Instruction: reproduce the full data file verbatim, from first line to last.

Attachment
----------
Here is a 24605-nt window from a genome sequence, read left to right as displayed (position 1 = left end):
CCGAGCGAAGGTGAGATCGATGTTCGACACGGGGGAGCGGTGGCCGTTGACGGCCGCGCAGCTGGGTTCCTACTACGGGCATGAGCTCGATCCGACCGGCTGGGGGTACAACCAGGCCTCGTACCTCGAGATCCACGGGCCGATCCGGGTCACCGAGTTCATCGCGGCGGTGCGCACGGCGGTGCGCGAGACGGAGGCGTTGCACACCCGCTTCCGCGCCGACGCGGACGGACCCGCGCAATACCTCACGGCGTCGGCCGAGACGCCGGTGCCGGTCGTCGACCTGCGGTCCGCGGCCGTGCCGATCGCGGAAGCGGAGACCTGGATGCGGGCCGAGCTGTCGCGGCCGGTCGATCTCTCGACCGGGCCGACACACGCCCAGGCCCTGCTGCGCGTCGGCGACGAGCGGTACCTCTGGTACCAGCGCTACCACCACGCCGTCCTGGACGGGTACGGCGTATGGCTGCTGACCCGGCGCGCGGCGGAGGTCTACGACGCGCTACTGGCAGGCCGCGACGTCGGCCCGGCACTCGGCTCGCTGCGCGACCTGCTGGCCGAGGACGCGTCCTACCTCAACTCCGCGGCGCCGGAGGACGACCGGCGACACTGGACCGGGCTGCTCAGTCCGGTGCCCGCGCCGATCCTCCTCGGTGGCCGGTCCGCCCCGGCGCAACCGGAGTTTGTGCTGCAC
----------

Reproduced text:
Here is a 24605-nt window from a genome sequence, read left to right as displayed (position 1 = left end):
CCGAGCGAAGGTGAGATCGATGTTCGACACGGGGGAGCGGTGGCCGTTGACGGCCGCGCAGCTGGGTTCCTACTACGGGCATGAGCTCGATCCGACCGGCTGGGGGTACAACCAGGCCTCGTACCTCGAGATCCACGGGCCGATCCGGGTCACCGAGTTCATCGCGGCGGTGCGCACGGCGGTGCGCGAGACGGAGGCGTTGCACACCCGCTTCCGCGCCGACGCGGACGGACCCGCGCAATACCTCACGGCGTCGGCCGAGACGCCGGTGCCGGTCGTCGACCTGCGGTCCGCGGCCGTGCCGATCGCGGAAGCGGAGACCTGGATGCGGGCCGAGCTGTCGCGGCCGGTCGATCTCTCGACCGGGCCGACACACGCCCAGGCCCTGCTGCGCGTCGGCGACGAGCGGTACCTCTGGTACCAGCGCTACCACCACGCCGTCCTGGACGGGTACGGCGTATGGCTGCTGACCCGGCGCGCGGCGGAGGTCTACGACGCGCTACTGGCAGGCCGCGACGTCGGCCCGGCACTCGGCTCGCTGCGCGACCTGCTGGCCGAGGACGCGTCCTACCTCAACTCCGCGGCGCCGGAGGACGACCGGCGACACTGGACCGGGCTGCTCAGTCCGGTGCCCGCGCCGATCCTCCTCGGTGGCCGGTCCGCCCCGGCGCAACCGGAGTTTGTGCTGCAC